The same was played in the evening and it was almost dark before getting started.

For Fernie, Bert Black was the star, and deserves credit for the way he treated the boys. Billy Matthews was the only man injured, getting hit with the butt end of a stick in the eye.

Homesteaders … Within a radius of four miles of Wycliffe, there have recently been a number of pre-emptors located on the land which they filed on May first, and others are commencing operations in the way of building houses and breaking the land.

James Malcolm, formerly bookkeeper for the Beattie-Murphy Co., Cranbrook, with his family, has been living in a tent on their homestead since the middle of May. Mr. Malcolm has a log house in the course of construction, and already has a well dug.

R. E. Beattie and Geo. Stevenson, of Cranbrook, have land adjoining Mr. Malcolm, and expect to spend the summer there.

Mr. Edmundson, also of Cranbrook, has some land right in this section, and will be there at an early date.

Mr. Freak, another Cranbrookite, also pre-empted not far distant, but has not yet started building.

Mrs. Bidder and son Alf., of Marysville, have already made a good start.

Handley, the hotel man of Marysville, had some of his ground broken some time ago and has a crop of oats and potatoes in.

Jack Horman, also of Marysville, is among those who are busy building.

C. F. Conover and Wm. Flemming, of Kimberley, with their families, are living in tents on their land, but expect to soon occupy their houses now under construction. The former filed on land where one of the Staples Lumber Co. camps was located.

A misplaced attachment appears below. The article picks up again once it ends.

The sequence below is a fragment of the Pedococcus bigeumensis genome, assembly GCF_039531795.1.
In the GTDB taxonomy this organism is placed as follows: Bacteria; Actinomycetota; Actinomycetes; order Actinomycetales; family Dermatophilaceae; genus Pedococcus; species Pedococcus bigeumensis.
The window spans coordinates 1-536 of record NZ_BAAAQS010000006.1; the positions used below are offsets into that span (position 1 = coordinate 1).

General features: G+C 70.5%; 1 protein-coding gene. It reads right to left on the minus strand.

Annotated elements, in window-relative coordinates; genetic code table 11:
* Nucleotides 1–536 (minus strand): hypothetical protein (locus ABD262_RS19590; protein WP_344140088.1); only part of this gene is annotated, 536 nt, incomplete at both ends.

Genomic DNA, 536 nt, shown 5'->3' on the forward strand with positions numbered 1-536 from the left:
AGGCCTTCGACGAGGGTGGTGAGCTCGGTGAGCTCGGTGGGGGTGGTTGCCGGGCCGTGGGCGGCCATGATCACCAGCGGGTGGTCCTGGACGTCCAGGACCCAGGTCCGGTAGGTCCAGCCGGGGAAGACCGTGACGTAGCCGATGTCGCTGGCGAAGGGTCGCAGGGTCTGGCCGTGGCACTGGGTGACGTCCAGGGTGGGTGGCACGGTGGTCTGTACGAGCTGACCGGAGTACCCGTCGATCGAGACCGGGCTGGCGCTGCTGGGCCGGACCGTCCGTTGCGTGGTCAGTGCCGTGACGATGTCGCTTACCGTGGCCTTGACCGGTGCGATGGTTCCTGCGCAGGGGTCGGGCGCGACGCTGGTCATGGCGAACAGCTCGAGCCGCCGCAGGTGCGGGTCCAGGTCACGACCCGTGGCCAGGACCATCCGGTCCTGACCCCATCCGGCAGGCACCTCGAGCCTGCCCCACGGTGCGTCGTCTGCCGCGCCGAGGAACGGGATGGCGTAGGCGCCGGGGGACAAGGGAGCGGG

All these people are most enthusiastic over the “simple life” and look forward to the time spent in improving their homesteads as a pleasure and not as a hardship.

Wycliffe granite … The 10 acres of land that have recently been taken over by a party of Scotchmen in the Wycliffe district is a piece of land that was previously owned by the International Securities Ltd., of Winnipeg.

The Scotchmen have taken over 10 acres which is a perfect bed of granite. They intend to develop this as soon as arrangements are perfected. The granite is of a very fine quality and has been passed on by experts in Ottawa and Winnipeg as the best and purest obtainable in Canada. The present owners go so far as to claim that it is even better than that quarried in Scotland, and that is going some.

Marble has also been found on the property of the best quality, beautifully marked, and excellent for carving purposes.

Winnipeg visitors … With a population exceeding the 5,000 mark and located 2,964 feet above sea level, Cranbrook is one of the liveliest towns in the Crow’s Nest passage.

As a railway divisional point, it is a typical western railroad town. Charmingly situated in a hill-girt valley, surrounded by dense forest growth, and overlooked by the white-tipped peak of Baker Mountain.

The trade for all the mining interests, lumber, and for the rapidly growing ranching industries, fruit growing, all centres in Cranbrook.

Colonel Baker’s big ranch of several thousand acres is located near the town and in the lateral valleys surrounding the fine agricultural lands are attracting settlers.